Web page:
Within hours of publication, a peer-reviewed study announcing the discovery of a new river dolphin species was already being dissected on Twitter. Should years of research conducted by a team of scientists be litigated in 140 characters or less? Consider the case of the Boto-do-Araguaia.
On January 22, six scientists—five hailing from Brazil and one from the U.K.'s Centre for Remote Environments—reported the existence of a new river dolphin species living in Brazil's Araguaia River. While still lacking a formal name, this new species is dubbed the “Boto-do-Araguaia” or the “Araguaian boto” in reference to the Brazilian term—Boto—for the river dolphin's genus. Publishing their findings in the journal PLOS One, these researchers utilized nuclear DNA, mitochondrial DNA, and cranial measurements to verify the first new species of river dolphin to be discovered since 1918. Two million years ago, the Boto-do-Araguaia was split apart from its sister species due to the formation of heavy river rapids dividing the Araguaia river from the Amazon. Since then the Boto-do-Araguaia have evolved independently and is now the third type of river dolphin to exist in this region.
Not all marine biologists agree that the Boto-do-Araguaia is a truly independent species. Dr. Alistair Dove of the Georgia Aquarium took to Twitter within hours of the study's publication to question its findings.
The lack of available physical remains, in this case only having one female and one male skull, could challenge the conclusion that the Boto-do-Araguaia is a truly unique species. Yet, there is something odd about cherry-picking one data-point and sharing it on Twitter to disprove an entire paper. This research comes from hundreds of hours of field and lab work in addition to series of reviews. Dove's concluding tweet seems like a question that would have been resolved during the peer-review process:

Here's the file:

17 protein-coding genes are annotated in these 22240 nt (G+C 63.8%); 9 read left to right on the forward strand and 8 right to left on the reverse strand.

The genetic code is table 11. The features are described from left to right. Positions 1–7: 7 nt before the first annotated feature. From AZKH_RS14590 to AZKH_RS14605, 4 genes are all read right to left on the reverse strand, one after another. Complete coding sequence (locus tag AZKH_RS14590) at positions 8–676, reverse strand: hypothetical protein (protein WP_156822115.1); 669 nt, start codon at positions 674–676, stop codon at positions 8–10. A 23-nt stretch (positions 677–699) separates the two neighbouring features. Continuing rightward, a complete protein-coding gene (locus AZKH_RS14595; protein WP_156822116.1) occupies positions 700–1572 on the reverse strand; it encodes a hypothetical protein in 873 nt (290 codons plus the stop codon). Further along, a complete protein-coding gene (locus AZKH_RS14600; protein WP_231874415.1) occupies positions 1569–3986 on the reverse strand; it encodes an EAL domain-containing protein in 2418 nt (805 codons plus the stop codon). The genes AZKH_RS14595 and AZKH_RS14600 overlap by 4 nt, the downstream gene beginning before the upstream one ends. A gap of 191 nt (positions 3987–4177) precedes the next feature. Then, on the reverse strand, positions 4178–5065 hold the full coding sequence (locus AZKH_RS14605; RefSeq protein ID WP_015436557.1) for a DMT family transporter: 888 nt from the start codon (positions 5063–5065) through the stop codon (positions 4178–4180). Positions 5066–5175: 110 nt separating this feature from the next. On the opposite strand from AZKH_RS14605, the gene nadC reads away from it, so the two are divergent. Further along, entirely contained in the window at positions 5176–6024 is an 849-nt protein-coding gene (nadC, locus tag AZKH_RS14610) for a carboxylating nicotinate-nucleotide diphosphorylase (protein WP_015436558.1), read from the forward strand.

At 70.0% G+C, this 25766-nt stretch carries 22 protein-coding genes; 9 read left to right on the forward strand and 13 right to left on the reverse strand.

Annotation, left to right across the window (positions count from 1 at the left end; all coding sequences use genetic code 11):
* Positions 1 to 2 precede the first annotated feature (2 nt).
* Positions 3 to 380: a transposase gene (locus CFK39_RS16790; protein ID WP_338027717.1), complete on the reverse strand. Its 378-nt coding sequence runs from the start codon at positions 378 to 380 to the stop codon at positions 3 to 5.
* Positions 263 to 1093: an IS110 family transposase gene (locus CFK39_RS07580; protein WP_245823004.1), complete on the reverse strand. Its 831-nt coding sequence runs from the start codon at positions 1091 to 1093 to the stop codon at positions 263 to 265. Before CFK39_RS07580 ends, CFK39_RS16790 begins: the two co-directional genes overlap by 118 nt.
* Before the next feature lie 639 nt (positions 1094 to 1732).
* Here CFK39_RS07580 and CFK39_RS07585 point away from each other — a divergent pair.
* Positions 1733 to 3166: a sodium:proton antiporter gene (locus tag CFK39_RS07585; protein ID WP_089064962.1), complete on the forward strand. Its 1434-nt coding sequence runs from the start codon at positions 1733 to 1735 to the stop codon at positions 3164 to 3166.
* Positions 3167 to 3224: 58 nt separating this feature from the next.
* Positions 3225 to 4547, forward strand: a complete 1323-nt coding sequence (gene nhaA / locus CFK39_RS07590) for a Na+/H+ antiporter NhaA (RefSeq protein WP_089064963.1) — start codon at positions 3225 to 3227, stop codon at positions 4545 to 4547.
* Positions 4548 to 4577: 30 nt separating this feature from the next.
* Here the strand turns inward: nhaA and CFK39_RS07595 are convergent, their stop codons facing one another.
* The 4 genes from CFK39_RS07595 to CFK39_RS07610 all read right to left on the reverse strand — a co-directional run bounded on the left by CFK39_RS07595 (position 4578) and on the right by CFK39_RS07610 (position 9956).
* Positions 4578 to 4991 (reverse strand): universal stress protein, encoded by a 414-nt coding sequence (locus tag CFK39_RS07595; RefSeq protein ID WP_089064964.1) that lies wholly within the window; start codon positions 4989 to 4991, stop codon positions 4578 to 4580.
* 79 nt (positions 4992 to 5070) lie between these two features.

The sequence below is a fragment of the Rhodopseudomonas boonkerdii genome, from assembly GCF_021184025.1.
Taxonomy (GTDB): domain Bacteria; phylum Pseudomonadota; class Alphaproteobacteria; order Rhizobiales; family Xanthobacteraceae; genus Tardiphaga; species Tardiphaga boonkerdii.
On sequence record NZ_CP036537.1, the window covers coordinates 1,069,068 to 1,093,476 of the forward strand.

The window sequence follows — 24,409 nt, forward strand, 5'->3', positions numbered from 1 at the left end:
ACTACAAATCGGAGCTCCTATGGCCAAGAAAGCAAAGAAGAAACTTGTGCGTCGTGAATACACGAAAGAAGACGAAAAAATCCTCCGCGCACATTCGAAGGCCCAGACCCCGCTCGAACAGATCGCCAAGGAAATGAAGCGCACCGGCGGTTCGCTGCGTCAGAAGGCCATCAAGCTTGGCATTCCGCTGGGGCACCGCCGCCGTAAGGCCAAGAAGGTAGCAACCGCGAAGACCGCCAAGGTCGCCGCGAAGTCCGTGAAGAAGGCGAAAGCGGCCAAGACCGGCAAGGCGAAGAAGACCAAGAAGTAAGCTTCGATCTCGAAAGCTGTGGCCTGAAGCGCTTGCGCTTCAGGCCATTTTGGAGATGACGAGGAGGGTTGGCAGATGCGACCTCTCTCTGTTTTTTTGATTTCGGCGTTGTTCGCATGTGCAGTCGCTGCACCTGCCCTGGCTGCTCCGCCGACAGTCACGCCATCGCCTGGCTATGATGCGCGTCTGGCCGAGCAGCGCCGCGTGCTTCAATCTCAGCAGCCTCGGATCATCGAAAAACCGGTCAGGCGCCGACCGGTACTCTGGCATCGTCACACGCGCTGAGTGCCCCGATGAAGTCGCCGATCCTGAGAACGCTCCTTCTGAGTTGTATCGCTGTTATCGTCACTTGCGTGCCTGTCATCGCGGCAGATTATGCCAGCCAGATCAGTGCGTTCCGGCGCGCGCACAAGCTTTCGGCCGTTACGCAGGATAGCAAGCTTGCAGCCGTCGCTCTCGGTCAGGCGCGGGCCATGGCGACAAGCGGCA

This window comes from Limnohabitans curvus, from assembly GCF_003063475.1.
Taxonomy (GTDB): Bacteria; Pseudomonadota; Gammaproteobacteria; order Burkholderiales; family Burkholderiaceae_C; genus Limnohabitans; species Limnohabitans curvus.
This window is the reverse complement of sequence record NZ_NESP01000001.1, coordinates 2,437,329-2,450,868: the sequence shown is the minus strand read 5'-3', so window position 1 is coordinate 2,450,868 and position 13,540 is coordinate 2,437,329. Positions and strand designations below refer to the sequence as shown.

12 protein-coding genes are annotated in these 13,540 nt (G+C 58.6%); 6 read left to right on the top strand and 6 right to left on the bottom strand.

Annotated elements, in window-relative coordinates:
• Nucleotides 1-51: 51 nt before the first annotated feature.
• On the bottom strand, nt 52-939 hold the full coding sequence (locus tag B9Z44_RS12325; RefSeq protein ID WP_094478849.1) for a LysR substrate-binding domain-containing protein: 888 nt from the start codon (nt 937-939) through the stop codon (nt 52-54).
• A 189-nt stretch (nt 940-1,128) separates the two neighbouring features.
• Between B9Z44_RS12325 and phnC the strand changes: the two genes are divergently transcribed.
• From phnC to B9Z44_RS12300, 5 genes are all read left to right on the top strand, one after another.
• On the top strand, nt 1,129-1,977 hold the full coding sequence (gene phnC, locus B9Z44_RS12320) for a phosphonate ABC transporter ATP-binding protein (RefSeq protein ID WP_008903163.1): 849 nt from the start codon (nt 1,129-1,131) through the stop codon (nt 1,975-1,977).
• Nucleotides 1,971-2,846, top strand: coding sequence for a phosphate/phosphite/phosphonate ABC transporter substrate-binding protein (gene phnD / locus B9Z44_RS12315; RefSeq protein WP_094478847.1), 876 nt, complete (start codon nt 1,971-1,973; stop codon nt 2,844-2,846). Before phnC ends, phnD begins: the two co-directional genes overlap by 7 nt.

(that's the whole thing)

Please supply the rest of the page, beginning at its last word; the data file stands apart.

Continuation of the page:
If Dove is correct, why did these scientists not wait and try to seek out further specimens? Start with the title of this paper: A New Species of River Dolphin from Brazil or: How Little Do We Know Our Biodiversity. Their research concludes by raising questions about the long-term viability of this new species. For example, using an environmental impact study mandated before the construction of the Santa Isabel hydroelectric dam, these researchers project their study to the broader Araguaia river basin to estimate that there are as few as 600 to as many as a couple of thousand Boto-do-Araguaia in existence.
A Boto-do-Araguaia Dolphin
Dove's tweets demonstrate the possible influence of the release of academic research now that it is no longer confined to the stacks of a university library. Twitter, Facebook, Tumblr, and even faster moving publications such as this one all participate in facilitating the creation of new debates with the potential to bring in millions of people. This team of six scientists are concerned that the Boto-do-Araguaia will suffer the same fate as the Baiji dolphin, a river dolphin discovered in China in 1918 and proclaimed extinct in 2006.
The Boto-do-Araguaia is at risk with already small numbers and possible habitat threats posed by expansions in soybean farming, cattle ranching and the construction of new hydroelectric projects. In the neighboring Tocantins River, the Boto-do-Araguaia's sister species is struggling to reproduce as six dams have fragmented their population. The researchers behind this study conclude that this new species should be at least minimally considered as vulnerable.
So should these findings be picked apart on Twitter and Facebook? If the goal is to help save the Boto-do-Araguaia from extinction, then I would expect the more social conversations, even those hostile to the study's findings, the better. Academic research has the unique ability to leverage authority to bring attention to a subject.